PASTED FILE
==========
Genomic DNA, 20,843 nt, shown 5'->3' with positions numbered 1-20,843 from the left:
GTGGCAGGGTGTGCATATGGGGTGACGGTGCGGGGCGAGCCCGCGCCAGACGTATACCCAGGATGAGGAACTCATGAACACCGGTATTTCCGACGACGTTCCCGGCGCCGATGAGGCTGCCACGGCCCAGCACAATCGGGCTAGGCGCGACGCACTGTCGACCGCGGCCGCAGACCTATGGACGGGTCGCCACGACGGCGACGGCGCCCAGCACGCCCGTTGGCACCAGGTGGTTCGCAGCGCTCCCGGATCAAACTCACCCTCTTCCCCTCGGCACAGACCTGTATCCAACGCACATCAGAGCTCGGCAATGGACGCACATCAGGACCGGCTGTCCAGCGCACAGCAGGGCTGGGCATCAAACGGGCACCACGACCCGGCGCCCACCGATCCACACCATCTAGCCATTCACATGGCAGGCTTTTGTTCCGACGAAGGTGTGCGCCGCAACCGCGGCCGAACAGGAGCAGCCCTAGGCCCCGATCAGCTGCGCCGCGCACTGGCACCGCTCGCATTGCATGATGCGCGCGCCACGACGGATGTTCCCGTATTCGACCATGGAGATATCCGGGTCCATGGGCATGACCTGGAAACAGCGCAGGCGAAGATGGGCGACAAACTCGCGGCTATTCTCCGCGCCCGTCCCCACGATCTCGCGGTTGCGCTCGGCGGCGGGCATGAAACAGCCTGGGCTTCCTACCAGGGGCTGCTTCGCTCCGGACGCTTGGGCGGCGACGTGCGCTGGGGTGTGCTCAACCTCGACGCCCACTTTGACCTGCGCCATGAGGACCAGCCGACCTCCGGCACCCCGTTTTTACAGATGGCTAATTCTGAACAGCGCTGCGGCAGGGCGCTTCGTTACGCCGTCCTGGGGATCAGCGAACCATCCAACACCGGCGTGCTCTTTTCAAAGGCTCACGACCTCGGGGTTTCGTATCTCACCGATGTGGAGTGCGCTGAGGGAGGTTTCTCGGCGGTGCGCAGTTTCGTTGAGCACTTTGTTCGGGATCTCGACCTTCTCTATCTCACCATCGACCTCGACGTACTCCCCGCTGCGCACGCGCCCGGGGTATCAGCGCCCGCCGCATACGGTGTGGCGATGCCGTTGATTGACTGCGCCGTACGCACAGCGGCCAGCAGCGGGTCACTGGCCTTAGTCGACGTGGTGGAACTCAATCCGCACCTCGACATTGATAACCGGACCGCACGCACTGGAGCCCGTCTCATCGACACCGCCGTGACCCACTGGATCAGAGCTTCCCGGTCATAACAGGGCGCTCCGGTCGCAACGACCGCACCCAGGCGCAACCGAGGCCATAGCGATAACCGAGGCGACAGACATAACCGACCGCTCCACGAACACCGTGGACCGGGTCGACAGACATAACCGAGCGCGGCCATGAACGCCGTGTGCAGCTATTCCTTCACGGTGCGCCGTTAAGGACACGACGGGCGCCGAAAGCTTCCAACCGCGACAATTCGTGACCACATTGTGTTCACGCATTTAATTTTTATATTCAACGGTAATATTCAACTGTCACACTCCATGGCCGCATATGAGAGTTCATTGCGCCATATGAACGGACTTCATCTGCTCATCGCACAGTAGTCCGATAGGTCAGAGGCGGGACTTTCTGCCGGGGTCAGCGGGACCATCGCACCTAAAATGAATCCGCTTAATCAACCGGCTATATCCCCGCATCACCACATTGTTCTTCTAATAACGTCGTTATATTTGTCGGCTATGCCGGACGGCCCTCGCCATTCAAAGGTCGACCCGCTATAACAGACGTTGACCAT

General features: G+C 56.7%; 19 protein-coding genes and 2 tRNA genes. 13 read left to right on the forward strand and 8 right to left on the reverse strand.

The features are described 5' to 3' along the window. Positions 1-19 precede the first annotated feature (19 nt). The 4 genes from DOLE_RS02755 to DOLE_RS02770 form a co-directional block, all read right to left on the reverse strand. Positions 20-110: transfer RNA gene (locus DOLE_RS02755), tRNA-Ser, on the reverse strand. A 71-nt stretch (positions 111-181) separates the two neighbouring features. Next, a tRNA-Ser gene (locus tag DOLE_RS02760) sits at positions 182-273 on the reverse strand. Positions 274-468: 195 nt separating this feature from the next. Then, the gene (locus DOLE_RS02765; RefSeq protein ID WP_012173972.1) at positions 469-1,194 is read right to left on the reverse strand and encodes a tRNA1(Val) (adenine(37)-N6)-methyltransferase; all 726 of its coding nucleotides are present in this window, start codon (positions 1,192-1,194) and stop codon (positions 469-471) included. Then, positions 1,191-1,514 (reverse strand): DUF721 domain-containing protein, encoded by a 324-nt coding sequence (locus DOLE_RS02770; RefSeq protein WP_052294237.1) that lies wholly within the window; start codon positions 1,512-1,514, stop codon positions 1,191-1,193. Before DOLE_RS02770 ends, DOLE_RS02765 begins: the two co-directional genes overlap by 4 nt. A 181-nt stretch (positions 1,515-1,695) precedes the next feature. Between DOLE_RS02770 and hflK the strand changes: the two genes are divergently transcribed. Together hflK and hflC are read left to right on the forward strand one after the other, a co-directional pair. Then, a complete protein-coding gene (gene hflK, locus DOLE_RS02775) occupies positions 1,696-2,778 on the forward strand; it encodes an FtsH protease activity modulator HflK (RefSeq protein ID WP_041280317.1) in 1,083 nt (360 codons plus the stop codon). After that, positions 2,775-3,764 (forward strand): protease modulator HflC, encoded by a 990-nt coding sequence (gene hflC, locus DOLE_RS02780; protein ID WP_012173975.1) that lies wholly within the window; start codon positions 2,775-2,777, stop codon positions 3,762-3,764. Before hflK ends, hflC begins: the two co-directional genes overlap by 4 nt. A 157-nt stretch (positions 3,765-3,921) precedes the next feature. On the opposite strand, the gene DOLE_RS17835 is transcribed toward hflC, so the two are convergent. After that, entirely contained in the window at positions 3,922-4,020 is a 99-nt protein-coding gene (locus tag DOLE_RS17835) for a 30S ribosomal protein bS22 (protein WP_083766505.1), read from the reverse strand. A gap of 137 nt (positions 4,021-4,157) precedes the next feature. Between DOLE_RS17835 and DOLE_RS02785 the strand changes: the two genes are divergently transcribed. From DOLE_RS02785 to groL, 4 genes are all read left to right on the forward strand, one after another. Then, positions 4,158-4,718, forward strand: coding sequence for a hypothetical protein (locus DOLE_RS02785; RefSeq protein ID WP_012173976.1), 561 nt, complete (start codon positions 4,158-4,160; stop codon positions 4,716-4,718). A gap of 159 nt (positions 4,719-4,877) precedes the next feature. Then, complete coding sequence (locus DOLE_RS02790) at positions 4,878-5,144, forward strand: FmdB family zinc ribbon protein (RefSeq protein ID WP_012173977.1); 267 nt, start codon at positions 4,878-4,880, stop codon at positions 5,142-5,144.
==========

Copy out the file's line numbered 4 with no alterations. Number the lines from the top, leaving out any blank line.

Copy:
The features are described 5' to 3' along the window. Positions 1-19 precede the first annotated feature (19 nt). The 4 genes from DOLE_RS02755 to DOLE_RS02770 form a co-directional block, all read right to left on the reverse strand. Positions 20-110: transfer RNA gene (locus DOLE_RS02755), tRNA-Ser, on the reverse strand. A 71-nt stretch (positions 111-181) separates the two neighbouring features. Next, a tRNA-Ser gene (locus tag DOLE_RS02760) sits at positions 182-273 on the reverse strand. Positions 274-468: 195 nt separating this feature from the next. Then, the gene (locus DOLE_RS02765; RefSeq protein ID WP_012173972.1) at positions 469-1,194 is read right to left on the reverse strand and encodes a tRNA1(Val) (adenine(37)-N6)-methyltransferase; all 726 of its coding nucleotides are present in this window, start codon (positions 1,192-1,194) and stop codon (positions 469-471) included. Then, positions 1,191-1,514 (reverse strand): DUF721 domain-containing protein, encoded by a 324-nt coding sequence (locus DOLE_RS02770; RefSeq protein WP_052294237.1) that lies wholly within the window; start codon positions 1,512-1,514, stop codon positions 1,191-1,193. Before DOLE_RS02770 ends, DOLE_RS02765 begins: the two co-directional genes overlap by 4 nt. A 181-nt stretch (positions 1,515-1,695) precedes the next feature. Between DOLE_RS02770 and hflK the strand changes: the two genes are divergently transcribed. Together hflK and hflC are read left to right on the forward strand one after the other, a co-directional pair. Then, a complete protein-coding gene (gene hflK, locus DOLE_RS02775) occupies positions 1,696-2,778 on the forward strand; it encodes an FtsH protease activity modulator HflK (RefSeq protein ID WP_041280317.1) in 1,083 nt (360 codons plus the stop codon). After that, positions 2,775-3,764 (forward strand): protease modulator HflC, encoded by a 990-nt coding sequence (gene hflC, locus DOLE_RS02780; protein ID WP_012173975.1) that lies wholly within the window; start codon positions 2,775-2,777, stop codon positions 3,762-3,764. Before hflK ends, hflC begins: the two co-directional genes overlap by 4 nt. A 157-nt stretch (positions 3,765-3,921) precedes the next feature. On the opposite strand, the gene DOLE_RS17835 is transcribed toward hflC, so the two are convergent. After that, entirely contained in the window at positions 3,922-4,020 is a 99-nt protein-coding gene (locus tag DOLE_RS17835) for a 30S ribosomal protein bS22 (protein WP_083766505.1), read from the reverse strand. A gap of 137 nt (positions 4,021-4,157) precedes the next feature. Between DOLE_RS17835 and DOLE_RS02785 the strand changes: the two genes are divergently transcribed. From DOLE_RS02785 to groL, 4 genes are all read left to right on the forward strand, one after another. Then, positions 4,158-4,718, forward strand: coding sequence for a hypothetical protein (locus DOLE_RS02785; RefSeq protein ID WP_012173976.1), 561 nt, complete (start codon positions 4,158-4,160; stop codon positions 4,716-4,718). A gap of 159 nt (positions 4,719-4,877) precedes the next feature. Then, complete coding sequence (locus DOLE_RS02790) at positions 4,878-5,144, forward strand: FmdB family zinc ribbon protein (RefSeq protein ID WP_012173977.1); 267 nt, start codon at positions 4,878-4,880, stop codon at positions 5,142-5,144.